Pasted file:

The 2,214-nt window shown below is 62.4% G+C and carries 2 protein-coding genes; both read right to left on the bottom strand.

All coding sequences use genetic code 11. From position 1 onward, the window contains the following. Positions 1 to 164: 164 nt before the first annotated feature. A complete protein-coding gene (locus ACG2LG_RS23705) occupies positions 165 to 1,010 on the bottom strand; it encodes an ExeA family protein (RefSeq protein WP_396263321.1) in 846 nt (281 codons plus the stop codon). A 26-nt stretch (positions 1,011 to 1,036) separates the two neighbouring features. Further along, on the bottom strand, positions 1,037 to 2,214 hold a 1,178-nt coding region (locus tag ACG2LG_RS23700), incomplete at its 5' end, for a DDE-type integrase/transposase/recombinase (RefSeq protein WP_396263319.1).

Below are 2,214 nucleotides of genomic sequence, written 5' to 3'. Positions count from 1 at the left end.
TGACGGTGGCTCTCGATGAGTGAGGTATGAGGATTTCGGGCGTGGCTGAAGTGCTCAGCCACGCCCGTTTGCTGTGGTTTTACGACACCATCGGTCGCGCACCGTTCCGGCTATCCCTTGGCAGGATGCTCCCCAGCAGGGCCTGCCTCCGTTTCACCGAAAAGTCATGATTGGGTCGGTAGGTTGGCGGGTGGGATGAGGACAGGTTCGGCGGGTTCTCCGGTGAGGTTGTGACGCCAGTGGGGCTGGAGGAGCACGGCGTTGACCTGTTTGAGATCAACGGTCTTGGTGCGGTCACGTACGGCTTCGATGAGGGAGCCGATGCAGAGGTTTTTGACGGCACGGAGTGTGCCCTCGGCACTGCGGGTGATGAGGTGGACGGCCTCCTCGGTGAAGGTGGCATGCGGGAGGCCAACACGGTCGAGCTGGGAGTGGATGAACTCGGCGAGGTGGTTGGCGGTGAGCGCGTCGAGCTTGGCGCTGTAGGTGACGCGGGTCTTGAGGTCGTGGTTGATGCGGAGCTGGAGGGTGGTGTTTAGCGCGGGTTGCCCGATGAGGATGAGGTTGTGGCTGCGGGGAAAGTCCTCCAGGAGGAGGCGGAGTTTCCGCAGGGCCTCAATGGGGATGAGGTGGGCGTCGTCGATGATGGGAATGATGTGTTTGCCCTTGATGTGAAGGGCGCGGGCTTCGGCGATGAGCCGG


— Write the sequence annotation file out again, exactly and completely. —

The 2,214-nt window shown below is 62.4% G+C and carries 2 protein-coding genes; both read right to left on the bottom strand.

All coding sequences use genetic code 11. From position 1 onward, the window contains the following. Positions 1 to 164: 164 nt before the first annotated feature. A complete protein-coding gene (locus ACG2LG_RS23705) occupies positions 165 to 1,010 on the bottom strand; it encodes an ExeA family protein (RefSeq protein WP_396263321.1) in 846 nt (281 codons plus the stop codon). A 26-nt stretch (positions 1,011 to 1,036) separates the two neighbouring features. Further along, on the bottom strand, positions 1,037 to 2,214 hold a 1,178-nt coding region (locus tag ACG2LG_RS23700), incomplete at its 5' end, for a DDE-type integrase/transposase/recombinase (RefSeq protein WP_396263319.1).

Below are 2,214 nucleotides of genomic sequence, written 5' to 3'. Positions count from 1 at the left end.
TGACGGTGGCTCTCGATGAGTGAGGTATGAGGATTTCGGGCGTGGCTGAAGTGCTCAGCCACGCCCGTTTGCTGTGGTTTTACGACACCATCGGTCGCGCACCGTTCCGGCTATCCCTTGGCAGGATGCTCCCCAGCAGGGCCTGCCTCCGTTTCACCGAAAAGTCATGATTGGGTCGGTAGGTTGGCGGGTGGGATGAGGACAGGTTCGGCGGGTTCTCCGGTGAGGTTGTGACGCCAGTGGGGCTGGAGGAGCACGGCGTTGACCTGTTTGAGATCAACGGTCTTGGTGCGGTCACGTACGGCTTCGATGAGGGAGCCGATGCAGAGGTTTTTGACGGCACGGAGTGTGCCCTCGGCACTGCGGGTGATGAGGTGGACGGCCTCCTCGGTGAAGGTGGCATGCGGGAGGCCAACACGGTCGAGCTGGGAGTGGATGAACTCGGCGAGGTGGTTGGCGGTGAGCGCGTCGAGCTTGGCGCTGTAGGTGACGCGGGTCTTGAGGTCGTGGTTGATGCGGAGCTGGAGGGTGGTGTTTAGCGCGGGTTGCCCGATGAGGATGAGGTTGTGGCTGCGGGGAAAGTCCTCCAGGAGGAGGCGGAGTTTCCGCAGGGCCTCAATGGGGATGAGGTGGGCGTCGTCGATGATGGGAATGATGTGTTTGCCCTTGATGTGAAGGGCGCGGGCTTCGGCGATGAGCCGG